If I ever had any resentment against these unfortunate women for allowing themselves to be used as the agents of slander, it passed in the miseries that overtook them later; for Mrs. Brown died of the scandal of her husband's intimacy with Mrs. Bradley, and Mrs. Bradley shot and killed ex-Senator Brown, in a Washington hotel, because he refused to marry her and recognize her child after her divorce from her husband.
My anger then, and since, was not against the women, but against the men who hid behind them-against Apostle Heber J. Grant and Apostle John Henry Smith and their tool, ex-Senator Brown. In my anger I decided to take an action that looked as desperate as it proved successful, I hired the Salt Lake Theatre for a night (February 9, 1899), and announced that I would speak on "Senatorial Candidates and Pharisees"-intending to use the opportunity of self-defence in order to attack the "financial apostles" who were selling Church influence.
In taking that step I understood, of course, that it meant the death for me of any political ambition in Utah. It meant offending my father, who besought me not to raise my hand against "the Lord's annointed," but to leave my enemies "to God's justice"-as he had always done with his. It meant a breach with many of my friends in the Church who would blindly resent my criticism of the political apostles as an encouragement to the enemies of the faith. But the part that I had taken in helping Utah to gain its statehood made it impossible for me to stand aside, now, and see all our pledges broken, all our promises betrayed. I had to offer myself as a sacrifice to hierarchical resentment in the hope that my destruction might give at least a momentary pause to the reactionaries in their career.
It is needless that I should relate all the incidents of that wild night. The theatre was packed with people who joined me for the moment in a sympathetic protest against the disgrace of Utah. President Lorenzo Snow, his two councillors and several apostles were present, and I spoke without any reservations on account of personal relationship, nay own candidacy or the possible effect upon my own affairs. I appealed to the people to prevent the sale of Utah's senatorship to McCune by Apostle Grant and the Church reactionaries; and by turning the light of publicity upon the methods that were being employed in the legislature, I made it impossible for the hierarchy to sway enough votes to elect McCune. The men who had pledged themselves to the other candidates could not be shaken from their support without a national scandal. The election settled for the time into a deadlock, in which no candidate could obtain enough votes to elect him.
Apostle Heber J. Grant started to write letters that should counteract the effect of my speech, but President Snow forbade him to continue the controversy and sent word to me that he had forbidden Grant to continue it. I did not know why President Snow wished me to feel that he was friendly to me, but I was soon to learn.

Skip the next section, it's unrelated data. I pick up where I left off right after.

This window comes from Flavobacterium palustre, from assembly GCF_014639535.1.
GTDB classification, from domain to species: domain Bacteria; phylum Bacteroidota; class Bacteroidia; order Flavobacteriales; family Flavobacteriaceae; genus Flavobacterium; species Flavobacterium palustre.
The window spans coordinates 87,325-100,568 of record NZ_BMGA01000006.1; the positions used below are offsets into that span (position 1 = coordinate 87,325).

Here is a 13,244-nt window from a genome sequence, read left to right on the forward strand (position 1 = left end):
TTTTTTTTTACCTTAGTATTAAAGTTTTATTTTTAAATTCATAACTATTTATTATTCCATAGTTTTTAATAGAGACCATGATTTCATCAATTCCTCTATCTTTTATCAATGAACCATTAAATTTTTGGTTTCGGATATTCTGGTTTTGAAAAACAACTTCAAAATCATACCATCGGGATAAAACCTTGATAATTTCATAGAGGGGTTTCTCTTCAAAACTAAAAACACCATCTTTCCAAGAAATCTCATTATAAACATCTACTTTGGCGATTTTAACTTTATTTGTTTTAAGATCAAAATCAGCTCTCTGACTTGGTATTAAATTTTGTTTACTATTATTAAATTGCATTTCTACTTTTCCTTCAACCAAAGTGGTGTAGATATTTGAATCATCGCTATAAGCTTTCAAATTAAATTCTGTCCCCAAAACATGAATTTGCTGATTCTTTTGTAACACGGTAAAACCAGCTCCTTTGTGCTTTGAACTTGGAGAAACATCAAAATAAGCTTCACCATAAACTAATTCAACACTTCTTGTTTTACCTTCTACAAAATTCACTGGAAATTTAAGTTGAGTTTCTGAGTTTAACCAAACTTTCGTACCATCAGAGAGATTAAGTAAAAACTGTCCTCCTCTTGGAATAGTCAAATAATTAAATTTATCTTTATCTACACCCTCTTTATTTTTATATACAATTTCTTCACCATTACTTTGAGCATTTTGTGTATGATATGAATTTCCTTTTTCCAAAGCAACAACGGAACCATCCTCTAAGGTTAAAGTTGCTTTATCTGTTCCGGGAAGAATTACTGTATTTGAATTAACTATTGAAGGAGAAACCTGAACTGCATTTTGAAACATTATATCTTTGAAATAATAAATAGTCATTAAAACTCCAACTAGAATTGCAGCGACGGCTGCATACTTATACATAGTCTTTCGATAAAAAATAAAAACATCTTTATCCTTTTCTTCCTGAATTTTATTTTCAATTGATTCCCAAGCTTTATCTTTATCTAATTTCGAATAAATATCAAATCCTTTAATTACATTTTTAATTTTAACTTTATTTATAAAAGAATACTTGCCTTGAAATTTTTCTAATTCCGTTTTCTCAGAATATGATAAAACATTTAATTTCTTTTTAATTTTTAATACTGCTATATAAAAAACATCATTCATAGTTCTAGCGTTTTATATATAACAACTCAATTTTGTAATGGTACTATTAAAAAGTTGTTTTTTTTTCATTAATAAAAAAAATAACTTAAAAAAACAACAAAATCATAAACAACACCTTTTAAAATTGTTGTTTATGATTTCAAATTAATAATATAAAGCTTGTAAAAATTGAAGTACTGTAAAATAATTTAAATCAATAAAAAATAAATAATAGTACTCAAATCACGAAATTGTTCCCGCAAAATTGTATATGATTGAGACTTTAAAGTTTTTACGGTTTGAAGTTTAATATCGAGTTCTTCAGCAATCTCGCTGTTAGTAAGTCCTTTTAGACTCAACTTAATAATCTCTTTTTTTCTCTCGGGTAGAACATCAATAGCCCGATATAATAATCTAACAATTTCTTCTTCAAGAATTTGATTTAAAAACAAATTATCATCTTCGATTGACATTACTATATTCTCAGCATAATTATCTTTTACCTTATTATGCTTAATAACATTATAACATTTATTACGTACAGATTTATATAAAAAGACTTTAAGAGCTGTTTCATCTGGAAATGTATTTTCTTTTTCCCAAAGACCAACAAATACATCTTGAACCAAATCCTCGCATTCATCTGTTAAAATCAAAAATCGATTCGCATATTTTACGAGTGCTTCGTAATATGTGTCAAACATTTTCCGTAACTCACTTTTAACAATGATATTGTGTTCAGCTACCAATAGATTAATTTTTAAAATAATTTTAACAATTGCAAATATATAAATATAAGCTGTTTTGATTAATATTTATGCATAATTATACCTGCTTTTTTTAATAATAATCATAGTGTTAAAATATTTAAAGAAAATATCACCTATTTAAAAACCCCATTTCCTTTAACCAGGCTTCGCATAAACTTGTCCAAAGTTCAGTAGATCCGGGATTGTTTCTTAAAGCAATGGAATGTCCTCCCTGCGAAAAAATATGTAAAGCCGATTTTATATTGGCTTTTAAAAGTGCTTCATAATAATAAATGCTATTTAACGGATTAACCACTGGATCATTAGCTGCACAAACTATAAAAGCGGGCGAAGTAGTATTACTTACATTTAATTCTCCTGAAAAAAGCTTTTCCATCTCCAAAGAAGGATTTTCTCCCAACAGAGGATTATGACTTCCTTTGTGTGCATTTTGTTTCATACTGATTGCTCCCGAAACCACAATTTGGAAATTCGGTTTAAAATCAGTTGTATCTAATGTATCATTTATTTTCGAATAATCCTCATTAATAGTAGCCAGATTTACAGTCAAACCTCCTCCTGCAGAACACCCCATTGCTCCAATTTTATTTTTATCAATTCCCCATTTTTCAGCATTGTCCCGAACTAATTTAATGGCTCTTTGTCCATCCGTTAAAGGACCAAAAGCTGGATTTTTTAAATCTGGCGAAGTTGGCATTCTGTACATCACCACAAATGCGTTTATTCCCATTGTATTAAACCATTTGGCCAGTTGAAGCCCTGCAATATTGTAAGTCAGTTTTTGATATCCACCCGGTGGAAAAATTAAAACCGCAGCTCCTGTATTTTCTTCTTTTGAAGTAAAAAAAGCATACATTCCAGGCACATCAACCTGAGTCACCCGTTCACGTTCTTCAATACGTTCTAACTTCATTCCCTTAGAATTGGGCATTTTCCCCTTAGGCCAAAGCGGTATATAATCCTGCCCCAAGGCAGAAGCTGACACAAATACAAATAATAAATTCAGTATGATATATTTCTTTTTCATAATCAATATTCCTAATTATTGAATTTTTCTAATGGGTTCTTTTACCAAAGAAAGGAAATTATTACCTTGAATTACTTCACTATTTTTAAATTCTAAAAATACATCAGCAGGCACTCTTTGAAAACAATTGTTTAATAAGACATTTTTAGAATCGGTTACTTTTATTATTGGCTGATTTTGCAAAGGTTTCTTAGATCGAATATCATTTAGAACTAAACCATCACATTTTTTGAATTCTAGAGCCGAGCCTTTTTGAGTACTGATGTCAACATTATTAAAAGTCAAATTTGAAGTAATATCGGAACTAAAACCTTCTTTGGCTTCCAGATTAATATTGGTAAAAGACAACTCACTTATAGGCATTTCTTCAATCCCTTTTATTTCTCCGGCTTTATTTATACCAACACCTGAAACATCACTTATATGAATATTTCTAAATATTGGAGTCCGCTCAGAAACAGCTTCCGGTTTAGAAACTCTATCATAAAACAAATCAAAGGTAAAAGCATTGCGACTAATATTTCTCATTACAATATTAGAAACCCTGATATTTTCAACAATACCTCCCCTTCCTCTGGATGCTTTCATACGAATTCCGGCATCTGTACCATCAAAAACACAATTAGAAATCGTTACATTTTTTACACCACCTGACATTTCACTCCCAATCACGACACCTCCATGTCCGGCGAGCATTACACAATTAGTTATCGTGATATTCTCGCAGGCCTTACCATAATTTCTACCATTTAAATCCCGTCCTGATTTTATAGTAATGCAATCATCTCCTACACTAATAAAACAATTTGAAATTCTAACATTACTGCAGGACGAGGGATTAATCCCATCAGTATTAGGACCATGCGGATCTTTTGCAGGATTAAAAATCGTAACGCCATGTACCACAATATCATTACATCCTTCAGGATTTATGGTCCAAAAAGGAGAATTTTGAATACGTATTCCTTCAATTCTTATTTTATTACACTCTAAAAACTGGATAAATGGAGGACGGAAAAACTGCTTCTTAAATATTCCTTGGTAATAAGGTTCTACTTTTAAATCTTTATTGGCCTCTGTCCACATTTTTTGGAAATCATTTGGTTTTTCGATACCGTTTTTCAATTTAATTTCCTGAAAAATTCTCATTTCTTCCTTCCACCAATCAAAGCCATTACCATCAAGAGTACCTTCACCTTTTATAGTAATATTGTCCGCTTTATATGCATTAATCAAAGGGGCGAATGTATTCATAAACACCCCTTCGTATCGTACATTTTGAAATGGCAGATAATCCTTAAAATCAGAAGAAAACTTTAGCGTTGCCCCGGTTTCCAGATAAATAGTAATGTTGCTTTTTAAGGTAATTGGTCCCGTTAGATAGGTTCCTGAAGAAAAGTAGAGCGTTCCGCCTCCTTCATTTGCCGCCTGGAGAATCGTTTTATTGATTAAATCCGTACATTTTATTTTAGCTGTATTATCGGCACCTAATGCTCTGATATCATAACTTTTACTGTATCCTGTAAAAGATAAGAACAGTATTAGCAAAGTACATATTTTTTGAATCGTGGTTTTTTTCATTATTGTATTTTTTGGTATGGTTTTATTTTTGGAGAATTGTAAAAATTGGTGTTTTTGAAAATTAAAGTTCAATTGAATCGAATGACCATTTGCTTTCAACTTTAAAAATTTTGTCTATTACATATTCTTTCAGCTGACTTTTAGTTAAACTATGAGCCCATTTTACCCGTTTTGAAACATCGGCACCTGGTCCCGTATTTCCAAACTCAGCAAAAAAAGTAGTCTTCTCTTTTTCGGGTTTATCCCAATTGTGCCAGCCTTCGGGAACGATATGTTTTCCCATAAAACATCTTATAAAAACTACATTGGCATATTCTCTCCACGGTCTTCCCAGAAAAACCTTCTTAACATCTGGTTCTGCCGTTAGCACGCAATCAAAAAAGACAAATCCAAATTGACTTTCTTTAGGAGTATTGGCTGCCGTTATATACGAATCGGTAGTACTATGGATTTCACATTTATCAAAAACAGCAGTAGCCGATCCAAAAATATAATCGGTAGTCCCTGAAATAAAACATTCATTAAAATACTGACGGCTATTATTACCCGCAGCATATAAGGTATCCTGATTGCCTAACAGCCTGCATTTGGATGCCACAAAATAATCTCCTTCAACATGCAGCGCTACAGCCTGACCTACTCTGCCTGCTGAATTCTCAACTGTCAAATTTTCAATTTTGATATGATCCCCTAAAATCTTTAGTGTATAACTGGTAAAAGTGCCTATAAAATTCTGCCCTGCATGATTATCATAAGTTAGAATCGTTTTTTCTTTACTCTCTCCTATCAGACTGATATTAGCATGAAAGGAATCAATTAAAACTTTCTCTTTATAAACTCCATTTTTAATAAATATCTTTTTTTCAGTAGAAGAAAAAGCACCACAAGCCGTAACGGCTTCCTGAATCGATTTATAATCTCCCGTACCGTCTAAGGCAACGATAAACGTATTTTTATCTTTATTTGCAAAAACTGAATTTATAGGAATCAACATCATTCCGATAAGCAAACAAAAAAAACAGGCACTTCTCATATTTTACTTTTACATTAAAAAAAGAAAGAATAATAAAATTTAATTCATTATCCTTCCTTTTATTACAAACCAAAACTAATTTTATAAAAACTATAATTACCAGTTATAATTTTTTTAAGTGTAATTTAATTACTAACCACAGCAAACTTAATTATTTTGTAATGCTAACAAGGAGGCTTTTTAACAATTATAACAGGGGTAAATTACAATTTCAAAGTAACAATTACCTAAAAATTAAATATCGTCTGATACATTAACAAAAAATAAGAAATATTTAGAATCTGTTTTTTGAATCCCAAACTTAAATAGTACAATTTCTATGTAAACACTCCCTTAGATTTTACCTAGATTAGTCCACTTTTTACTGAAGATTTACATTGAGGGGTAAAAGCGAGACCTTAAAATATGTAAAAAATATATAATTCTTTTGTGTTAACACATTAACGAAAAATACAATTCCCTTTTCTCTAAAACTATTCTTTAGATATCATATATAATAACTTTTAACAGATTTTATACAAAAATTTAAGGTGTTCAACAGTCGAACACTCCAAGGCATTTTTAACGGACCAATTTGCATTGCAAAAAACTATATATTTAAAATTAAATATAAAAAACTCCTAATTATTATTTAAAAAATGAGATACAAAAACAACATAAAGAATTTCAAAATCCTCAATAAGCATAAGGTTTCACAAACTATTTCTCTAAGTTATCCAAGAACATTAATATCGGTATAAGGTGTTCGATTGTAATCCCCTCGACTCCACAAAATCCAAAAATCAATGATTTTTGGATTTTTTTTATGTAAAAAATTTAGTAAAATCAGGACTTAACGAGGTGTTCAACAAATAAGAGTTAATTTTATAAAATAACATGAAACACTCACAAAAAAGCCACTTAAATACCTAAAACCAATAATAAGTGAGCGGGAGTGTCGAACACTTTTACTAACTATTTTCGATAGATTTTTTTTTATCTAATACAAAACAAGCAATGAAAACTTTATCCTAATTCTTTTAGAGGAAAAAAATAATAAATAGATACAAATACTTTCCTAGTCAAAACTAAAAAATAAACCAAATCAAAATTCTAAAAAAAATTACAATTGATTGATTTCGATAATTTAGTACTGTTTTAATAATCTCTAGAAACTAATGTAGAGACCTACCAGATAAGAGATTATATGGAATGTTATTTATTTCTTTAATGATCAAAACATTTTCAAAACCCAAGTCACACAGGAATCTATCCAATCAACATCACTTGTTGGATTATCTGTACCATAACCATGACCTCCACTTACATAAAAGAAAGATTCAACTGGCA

The deadlock in the legislature continued, in spite of all the efforts of the Church authorities to break it. Our political workers, summoned one by one by messengers from Church headquarters, had gone to interviews from which they did not return to us-until I had left only Judge Ed. F. Colborn (a famous character in Kansas, Colorado and Utah), and an old friend, Jesse W. Fox. One night, about a week after the meeting in the theatre, we three were sitting alone in my rooms, when the door opened and someone beckoned to Fox. He went out. Judge Colborn opened a window to see Fox getting into a carriage with a man from Church headquarters-and we knew that our last worker was gone.
He returned only to tell me that President Snow wished to see me-that if I were willing, the President would like to have me call upon him, at half past nine the following evening, in his residence. And I understood the significance of such an invitation for such an hour. I had been too often in contact with the power of the Prophets to doubt what was required of me. I was curious merely to know what form the ultimatum would take.
President Snow was then living with his youngest wife in a house a few blocks from the offices of the Presidency. I drove there in a carriage and ordered the driver to wait for me. President Snow opened the door to me himself, received me with his usual engaging smile, and ushered me into a reception room that was shut off, by portieres, from a larger parlor. There, when he had invited me to be seated, he said, winningly: "I was not sure you would come in answer to my message."
I assured him that I had not so far lost my regard for the men with whom my father was associated. "And besides," I said, "if there were no other reason, it is my place, as the younger of the two, to attend on your convenience."
"I did not know," he replied, "but that you thought me one of the 'Pharisees' of whom you spoke."
I did not accept this invitation to reply that I did not consider him one of the Pharisees. I explained merely that I had identified the Pharisees in my speech by name and deed and accusation. "Unless something there said is applicable to you, I have no charge to make against you."